• SAP Commerce Cloud
  • Oracle Commerce Cloud
  • Salesforce Commerce Cloud

Magento Commerce Cloud Edition also offers a PaaS solution. Meanwhile, players who originated as SaaS providers have now moved into the enterprise space with new offerings to meet the complex business needs of clients with high volume sales.

These include BigCommerce and Shopify Plus, both of which have been growing and adopted by more established enterprise retail brands. By choosing to rent instead of own, businesses are able to shift their financial and human resources from maintenance and integration to building relationships with customers and improving customer experiences. This white paper shares more about why enterprise brands are making the shift to SaaS.



For many businesses, the digital experience you’re creating is just as important as the product you’re selling. This is especially true in highly competitive industries. What is your business doing to create a positive experience for customers that sets you apart from the competition?

Headless commerce is an exciting innovation in SaaS eCommerce platforms that adopts a loosely de-coupled micro service architecture. Unlike in a monolith architecture where the frontend and backend are tightly coupled, a headless approach separates the front-end user interface layer (the “head”) from the underlying backend service layer. These two layers are connected through APIs or web services. Headless is a micro-services approach, as it decouples one element of the system instead of relying on one interdependent system. Decoupled approaches like headless are a potential advantage to enterprise businesses because they allow for greater freedom and control. You can develop some elements of your system to operate independently from each other instead of having everything be fully joined together.

Henna Caravan shared the advantages they found in moving from an on-premise solution with Magento to a headless SaaS option with BigCommerce:

“We needed a platform that would be able to host both an eCommerce site, as well as a robust content site that would allow us to educate the market. BigCommerce was the only eCommerce platform for a business of our size that allowed for product variant customization in a complex way, and that contained both an eCommerce solution as well as content pages that could serve as a CMS.” – Jessica McQueen, Founder of Henna Caravan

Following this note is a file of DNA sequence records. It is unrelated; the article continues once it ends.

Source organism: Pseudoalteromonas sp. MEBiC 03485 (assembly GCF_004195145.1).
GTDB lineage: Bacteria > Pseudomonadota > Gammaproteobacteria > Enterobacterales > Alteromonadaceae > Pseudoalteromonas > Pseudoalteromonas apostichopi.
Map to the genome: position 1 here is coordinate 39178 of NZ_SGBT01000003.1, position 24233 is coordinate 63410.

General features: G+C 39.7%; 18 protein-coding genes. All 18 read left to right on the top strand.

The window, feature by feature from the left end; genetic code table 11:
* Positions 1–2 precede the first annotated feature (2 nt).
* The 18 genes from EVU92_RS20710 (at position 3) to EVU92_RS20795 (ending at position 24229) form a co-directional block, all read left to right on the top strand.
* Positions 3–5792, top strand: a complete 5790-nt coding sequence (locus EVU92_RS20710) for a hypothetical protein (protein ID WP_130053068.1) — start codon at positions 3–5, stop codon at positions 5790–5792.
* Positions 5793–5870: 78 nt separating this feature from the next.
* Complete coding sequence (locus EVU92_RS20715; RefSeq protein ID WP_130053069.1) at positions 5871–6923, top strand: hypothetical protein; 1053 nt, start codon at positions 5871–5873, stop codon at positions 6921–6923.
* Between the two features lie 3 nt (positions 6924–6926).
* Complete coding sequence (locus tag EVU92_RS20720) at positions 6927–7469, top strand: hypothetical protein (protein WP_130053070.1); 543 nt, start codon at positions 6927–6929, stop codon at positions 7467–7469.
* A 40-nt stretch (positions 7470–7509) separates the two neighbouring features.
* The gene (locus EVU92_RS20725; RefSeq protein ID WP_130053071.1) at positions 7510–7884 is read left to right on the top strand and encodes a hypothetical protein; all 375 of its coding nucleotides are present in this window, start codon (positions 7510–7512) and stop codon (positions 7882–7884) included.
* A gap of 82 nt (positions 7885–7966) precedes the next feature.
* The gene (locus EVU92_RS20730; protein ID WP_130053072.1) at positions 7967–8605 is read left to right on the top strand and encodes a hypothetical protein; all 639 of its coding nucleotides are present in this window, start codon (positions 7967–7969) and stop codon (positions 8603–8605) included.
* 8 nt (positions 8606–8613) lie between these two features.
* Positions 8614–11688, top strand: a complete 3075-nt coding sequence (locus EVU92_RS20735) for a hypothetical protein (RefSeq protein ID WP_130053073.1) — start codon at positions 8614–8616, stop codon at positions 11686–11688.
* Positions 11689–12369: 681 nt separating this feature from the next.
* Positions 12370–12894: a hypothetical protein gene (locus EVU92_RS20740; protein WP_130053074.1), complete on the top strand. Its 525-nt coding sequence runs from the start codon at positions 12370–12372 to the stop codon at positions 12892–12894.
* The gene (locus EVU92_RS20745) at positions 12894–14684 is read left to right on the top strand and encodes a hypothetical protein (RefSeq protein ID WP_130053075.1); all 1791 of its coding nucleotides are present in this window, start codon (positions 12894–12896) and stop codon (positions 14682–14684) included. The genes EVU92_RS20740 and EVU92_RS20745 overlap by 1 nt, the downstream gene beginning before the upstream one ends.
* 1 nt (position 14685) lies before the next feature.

A headless eCommerce platform will still provide important functions like PCI compliance, security, fraud management, and inventory management to larger key infrastructure points such as a CMS, ERPs, PIMs, OMS, and POS. But at the same time, it gives more freedom to create unique customer experiences with the frontend content management system. Popular eCommerce platforms like BigCommerce, Elastic Path, Moltin, and commercetools offer headless, micro-service and API-driven options.

Final thoughts

An enterprise eCommerce platform is a software system (either self-hosted or on-premise) that serves the complex requirements of a large business. Enterprise-level systems are scaled to your business size and growth roadmap. A good platform should be able to not only meet your needs now, but also grow with your future sales volumes.

Chris Clifford

By Chris Clifford

Chief Strategy Officer. Chris founded his first technology startup at the age of 17 out of his dorm room and has gone on to co-found, advise and angel invest in a number of technology and CPG companies.